Friday, January 31, 2014

Mirrors at DCM: Math Connections

Mirrors and math concepts are brought together in a unique way in DuPage Children's Museum’s Math Connections Neighborhood. Our Crawl Through Kaleidoscope and Cornering Reflections exhibits engage children in math learning in a playful and creative way!
Crawl Through Kaleidoscope
In our Crawl Through Kaleidoscope, geometry is explored through multiplying patterns and symmetry. As children moves through the prism tunnel, they see multiple images of themselves. Often, children stop right in the middle with a look of fascination. This is a wonderful opportunity to engage the child in ‘math talk.’ How many of you do you see? What happens if you move your arm up? Down? What colors and shapes do you notice?

To extend the learning (and create a lasting memory), you might talk about this experience when peering through a smaller kaleidoscope at home.

Cornering Reflections
Here we observe children and their caregivers creating patterns with two-dimensional and three-dimensional geometric shapes. Visitors often stack the shapes and interact with the multiple reflections they create by moving the mirrors back and forth.  Creating these patterns is an early introduction to algebra concepts! Children even explore geometry with the shapes used to create those patterns! Symmetry concepts are investigated as the mirrors are moved back and forth.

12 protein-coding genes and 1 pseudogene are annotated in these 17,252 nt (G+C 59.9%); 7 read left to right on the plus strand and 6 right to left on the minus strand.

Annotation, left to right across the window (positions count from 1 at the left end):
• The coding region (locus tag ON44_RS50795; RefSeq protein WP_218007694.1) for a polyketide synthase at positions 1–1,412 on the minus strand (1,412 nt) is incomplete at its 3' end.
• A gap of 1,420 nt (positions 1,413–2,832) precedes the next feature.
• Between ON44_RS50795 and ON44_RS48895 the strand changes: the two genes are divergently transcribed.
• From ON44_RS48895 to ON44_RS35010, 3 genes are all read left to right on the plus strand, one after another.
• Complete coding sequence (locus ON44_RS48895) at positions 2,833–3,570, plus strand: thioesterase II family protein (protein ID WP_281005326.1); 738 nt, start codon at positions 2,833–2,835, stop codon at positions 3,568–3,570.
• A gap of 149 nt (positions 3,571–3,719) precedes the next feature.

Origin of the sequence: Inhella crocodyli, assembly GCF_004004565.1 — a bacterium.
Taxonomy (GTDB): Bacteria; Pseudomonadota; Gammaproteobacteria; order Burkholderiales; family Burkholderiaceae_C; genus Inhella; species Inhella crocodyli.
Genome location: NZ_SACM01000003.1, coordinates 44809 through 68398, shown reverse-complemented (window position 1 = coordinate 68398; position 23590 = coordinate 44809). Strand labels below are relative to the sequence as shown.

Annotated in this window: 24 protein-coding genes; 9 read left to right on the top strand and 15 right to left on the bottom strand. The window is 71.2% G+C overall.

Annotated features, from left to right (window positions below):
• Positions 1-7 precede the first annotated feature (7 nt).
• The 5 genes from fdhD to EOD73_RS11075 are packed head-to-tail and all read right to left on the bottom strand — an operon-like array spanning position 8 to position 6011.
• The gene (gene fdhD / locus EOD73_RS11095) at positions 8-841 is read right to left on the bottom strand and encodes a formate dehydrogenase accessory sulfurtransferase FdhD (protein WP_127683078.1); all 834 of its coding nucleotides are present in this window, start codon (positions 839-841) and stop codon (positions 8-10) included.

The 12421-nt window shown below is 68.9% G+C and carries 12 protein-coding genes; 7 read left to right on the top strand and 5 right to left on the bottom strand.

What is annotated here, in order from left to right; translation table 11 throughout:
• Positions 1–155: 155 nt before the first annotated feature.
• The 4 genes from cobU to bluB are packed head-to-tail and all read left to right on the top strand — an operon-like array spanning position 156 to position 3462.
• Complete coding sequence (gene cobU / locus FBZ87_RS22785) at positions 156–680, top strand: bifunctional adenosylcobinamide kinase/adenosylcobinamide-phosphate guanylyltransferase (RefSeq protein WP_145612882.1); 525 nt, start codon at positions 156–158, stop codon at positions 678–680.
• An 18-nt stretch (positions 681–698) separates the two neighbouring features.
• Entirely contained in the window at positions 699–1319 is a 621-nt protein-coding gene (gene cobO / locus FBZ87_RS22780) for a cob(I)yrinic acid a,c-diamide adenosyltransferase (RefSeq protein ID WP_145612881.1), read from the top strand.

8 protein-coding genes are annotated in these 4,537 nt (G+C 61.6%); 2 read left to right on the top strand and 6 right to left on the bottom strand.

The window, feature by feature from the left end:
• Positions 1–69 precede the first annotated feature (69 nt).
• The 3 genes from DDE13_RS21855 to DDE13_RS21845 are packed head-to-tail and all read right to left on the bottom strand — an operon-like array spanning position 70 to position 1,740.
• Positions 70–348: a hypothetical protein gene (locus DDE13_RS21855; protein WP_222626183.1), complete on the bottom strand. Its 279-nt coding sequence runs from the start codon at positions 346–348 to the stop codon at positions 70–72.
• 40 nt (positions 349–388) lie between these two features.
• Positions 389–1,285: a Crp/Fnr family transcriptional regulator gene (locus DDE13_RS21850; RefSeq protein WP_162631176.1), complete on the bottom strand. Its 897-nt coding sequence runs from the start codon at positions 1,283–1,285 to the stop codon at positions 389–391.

When exploring with mirrors and reflection, we truly see how math is all around us! The math all around us is explored in our Creativity Classes. Mini-Mathematicians (for children 15-24 months) takes place on February 6, 2014 from 9:30 a.m. until 10:00 a.m. Register here or browse through the many classes we offer for all age groups.

Friday, January 24, 2014

Self-Portraiture for Older Children

We are back to continue our conversation on our use of mirrors in the Creativity Studio for self-portraiture and are now moving on to the big kids in the room!  
We try to encourage older children to really look at their faces, perhaps in a new way.  For instance, “Are your eyes really circles?  Is your hair one color or does it have many shades and variation?  What about your skin and eyes?”  Every child (and every artist) has that revolutionary moment when they begin to really see.  This not only signifies the development of an important artistic skill but also leads to a child’s viewing of the world in an entirely new and more observant light.  

Sometimes the challenge with older children is handling the frustration that they feel if their artwork is not coming together as they had imagined.  It is so important for children, and adults, to understand that there is no right or wrong in art and that mistakes are not only OK, but wonderful learning opportunities!   When it comes to art education, the process is far more significant than the product.  We always encourage kids to experiment with materials and techniques as they create.  With self-portraiture kids may be re-creating the image that they see in the mirror, but how they go about it is entirely up to them.